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Bridal burning is one form of an array of dowry abuse practiced in India. It has its roots in an ancient rite called sati, in which a widowed woman would throw herself on her dead husband’s funeral pyre. In antiquity this practice was seen as honorable, but was outlawed by Lord William Bentinck in 1830 (Banerjee, Injustice Studies, 1997). Another product of sati is jauhar, “the practice of the mass burning of all the wives and daughters in an entire town/district to prevent them from falling into the hands of enemies.” While sati and jauhar are no longer widely practiced (if at all) in modern India, bride burning is alive and well.

Bride burning is often practiced within the bounds of dowry abuse. Marrying off a daughter in India requires the daughter’s family to present the groom’s family with valuables, money, land, and the like. This presents the groom and his family the opportunity to extort mind-boggling amounts of wealth and assets out of the bride’s family as a direct result of Vedic decrees enforcing dowry practice. If the bride’s family cannot produce enough dowry to satisfy the groom and his family, the bride is often burnt to death as a result. This can happen at any time following the actual marriage, as dowry requests and disputes often span several years and in some cases even decades.

The scope and extent of bride burning is chilling: “…government figures show that at least 7300 women were killed by their in-laws in the first nine months of 1995 for bringing inadequate dowries…” (Agarwal, Genocide of women in Hinduism). And many major news organizations report that bride burning has occurred as recently as 1999, although many assume it is ongoing today as many if not most cases of bride burning are never reported or written off as accidents or suicide.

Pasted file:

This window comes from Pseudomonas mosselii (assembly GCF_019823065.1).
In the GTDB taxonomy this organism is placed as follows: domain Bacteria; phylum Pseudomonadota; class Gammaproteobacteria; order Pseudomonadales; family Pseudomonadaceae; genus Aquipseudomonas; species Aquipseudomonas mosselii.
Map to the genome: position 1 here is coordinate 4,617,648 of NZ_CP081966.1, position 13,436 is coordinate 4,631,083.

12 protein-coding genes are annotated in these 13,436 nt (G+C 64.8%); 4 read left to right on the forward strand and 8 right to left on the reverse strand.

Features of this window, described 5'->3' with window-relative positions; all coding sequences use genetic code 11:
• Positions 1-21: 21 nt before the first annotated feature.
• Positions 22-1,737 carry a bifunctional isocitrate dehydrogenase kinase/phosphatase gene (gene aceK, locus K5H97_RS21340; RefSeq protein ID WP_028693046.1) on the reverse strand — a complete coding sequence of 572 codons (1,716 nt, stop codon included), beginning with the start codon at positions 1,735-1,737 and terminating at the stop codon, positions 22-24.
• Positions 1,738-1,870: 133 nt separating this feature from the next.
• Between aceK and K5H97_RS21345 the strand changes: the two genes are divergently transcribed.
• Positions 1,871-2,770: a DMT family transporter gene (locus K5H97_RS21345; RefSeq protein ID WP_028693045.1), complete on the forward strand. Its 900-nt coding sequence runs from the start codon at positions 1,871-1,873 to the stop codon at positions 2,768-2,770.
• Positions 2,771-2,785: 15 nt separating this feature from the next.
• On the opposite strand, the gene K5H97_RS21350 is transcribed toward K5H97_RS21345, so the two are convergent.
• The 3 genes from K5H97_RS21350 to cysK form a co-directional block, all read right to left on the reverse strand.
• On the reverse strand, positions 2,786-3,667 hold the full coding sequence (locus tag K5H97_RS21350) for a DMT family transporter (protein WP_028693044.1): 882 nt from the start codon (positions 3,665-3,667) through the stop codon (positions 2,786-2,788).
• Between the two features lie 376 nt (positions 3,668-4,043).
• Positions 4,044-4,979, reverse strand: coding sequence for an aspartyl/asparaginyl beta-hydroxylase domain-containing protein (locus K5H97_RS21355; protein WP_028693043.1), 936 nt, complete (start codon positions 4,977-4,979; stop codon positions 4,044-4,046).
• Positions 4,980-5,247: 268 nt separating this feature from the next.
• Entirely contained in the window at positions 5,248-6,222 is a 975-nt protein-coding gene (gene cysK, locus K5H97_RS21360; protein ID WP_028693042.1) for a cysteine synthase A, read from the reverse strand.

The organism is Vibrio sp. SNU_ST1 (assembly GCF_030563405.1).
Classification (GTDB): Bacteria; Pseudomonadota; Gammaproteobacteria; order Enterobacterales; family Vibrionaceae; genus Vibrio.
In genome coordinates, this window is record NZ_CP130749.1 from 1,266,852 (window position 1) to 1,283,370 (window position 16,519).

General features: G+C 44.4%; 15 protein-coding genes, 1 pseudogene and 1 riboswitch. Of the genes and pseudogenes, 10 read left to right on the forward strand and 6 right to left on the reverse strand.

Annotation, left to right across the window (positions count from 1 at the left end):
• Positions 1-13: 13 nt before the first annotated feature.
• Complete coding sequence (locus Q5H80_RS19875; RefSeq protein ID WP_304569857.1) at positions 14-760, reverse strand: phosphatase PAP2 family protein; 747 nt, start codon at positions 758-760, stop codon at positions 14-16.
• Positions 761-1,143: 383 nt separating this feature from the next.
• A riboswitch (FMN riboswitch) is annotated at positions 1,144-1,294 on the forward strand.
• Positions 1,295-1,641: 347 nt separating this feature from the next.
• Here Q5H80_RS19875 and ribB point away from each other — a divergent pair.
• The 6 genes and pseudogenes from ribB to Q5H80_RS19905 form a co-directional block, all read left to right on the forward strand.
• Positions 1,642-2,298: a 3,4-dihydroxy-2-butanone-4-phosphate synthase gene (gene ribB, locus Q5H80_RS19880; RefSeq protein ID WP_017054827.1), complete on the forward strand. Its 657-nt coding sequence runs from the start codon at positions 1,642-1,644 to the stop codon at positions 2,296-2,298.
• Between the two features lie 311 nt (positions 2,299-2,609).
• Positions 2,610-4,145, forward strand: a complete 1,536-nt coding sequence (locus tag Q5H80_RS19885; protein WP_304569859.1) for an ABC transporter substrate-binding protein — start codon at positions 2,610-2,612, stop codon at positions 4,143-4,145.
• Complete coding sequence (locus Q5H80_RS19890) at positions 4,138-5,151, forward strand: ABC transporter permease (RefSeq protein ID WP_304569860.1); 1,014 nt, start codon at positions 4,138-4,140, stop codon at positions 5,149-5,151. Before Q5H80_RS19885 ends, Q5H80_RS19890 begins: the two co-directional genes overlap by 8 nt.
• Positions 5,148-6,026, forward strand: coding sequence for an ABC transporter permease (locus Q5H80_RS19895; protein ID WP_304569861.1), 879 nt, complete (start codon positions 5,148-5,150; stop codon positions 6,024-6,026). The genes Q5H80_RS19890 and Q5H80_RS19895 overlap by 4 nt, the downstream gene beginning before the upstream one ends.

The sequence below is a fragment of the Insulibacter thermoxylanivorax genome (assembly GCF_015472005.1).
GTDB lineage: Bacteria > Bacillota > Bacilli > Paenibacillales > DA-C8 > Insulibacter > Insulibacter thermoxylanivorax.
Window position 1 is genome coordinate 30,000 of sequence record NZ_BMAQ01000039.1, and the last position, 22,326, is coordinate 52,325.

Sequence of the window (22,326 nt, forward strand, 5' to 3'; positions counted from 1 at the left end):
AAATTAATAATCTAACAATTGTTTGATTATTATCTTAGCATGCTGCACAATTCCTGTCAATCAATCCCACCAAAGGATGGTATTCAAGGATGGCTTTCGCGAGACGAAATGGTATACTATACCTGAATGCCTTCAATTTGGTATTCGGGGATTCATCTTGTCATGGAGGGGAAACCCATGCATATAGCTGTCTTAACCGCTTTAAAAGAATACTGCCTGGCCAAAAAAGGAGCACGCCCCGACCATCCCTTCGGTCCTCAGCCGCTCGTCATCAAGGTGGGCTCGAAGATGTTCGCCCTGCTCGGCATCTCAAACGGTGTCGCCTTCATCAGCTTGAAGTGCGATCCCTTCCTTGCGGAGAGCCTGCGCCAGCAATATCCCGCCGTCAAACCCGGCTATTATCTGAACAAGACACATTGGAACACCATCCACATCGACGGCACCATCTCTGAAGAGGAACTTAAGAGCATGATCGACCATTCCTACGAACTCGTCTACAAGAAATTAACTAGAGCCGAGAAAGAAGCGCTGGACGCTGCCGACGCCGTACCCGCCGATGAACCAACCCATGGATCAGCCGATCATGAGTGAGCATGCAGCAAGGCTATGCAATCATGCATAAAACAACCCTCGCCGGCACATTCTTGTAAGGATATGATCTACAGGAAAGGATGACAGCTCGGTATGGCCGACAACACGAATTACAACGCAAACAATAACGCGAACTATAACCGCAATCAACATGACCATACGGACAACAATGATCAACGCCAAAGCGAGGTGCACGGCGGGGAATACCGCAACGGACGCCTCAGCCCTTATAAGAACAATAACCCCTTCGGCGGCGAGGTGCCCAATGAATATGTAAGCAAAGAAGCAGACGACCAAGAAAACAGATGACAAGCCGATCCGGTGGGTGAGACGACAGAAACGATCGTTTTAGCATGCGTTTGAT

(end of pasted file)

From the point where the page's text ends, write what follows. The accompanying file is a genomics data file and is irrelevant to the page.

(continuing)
In a report from late 1996 (http://www.cnn.com/WORLD/9608/18/bride.burn/), CNN gave yearly statistics and even interviewed a rare survivor of this practice. The United Nations produced a documentary in 1999 outlining the causes of bride burning and how it is practiced in India (http://www.un.org/av/radio/bride1.htm).

Social consequences of bridal burning exist – it is obvious from the outrage expressed by many Indian women on the Internet (http://www.indiatogether.com/wehost/nodowri/stats.htm) and in scholarly journal publications. Social consequences of bridal burning may include:

  • Dehumanization of women – In many areas of India and the Middle East in general, women are seen as property at best. This has created and will perpetuate a self-fulfilling prophecy in that women will view themselves this way in the mass perspective and never break free of the stigma placed upon them by the male-dominated culture.


  • Female infanticide and population unbalance – More and more married couples have begun to view having a daughter as a curse. In Modern Social Problems by James Henslin, a billboard in India is described as claiming that spending 5,000 rupees on an abortion now is less expensive than a 50,000-rupee dowry later on. Thousands of baby girls are strangled shortly after birth each year, and many gender-based abortions are also performed. Eventually, this will cause the ratio of men to women to shift to extreme male-dominance as only boys will be allowed to live at large.


  • Civil unrest – The women of India and the Middle East may eventually have enough numbers and communication to start a serious, damaging civil movement against the male-dominant government of the Middle East. Certainly, some government offices and committees exist today to combat female abuse, but it may come to pass that women begin to perpetrate acts of violence against men and the government in general.


  • Reputation – More and more the advanced, educated, “civilized” industrial nations of the world learn of the horrifying and archaic practices perpetrated and speak out against it. In the past, major world players and organizations have punished governments for condoning and practicing far less horrifying things – communism, for example. It may come to pass that India’s growth as a nation is stunted or halted altogether by embargoes and sanctions placed upon it by world organizations in response to its total disregard of civil rights.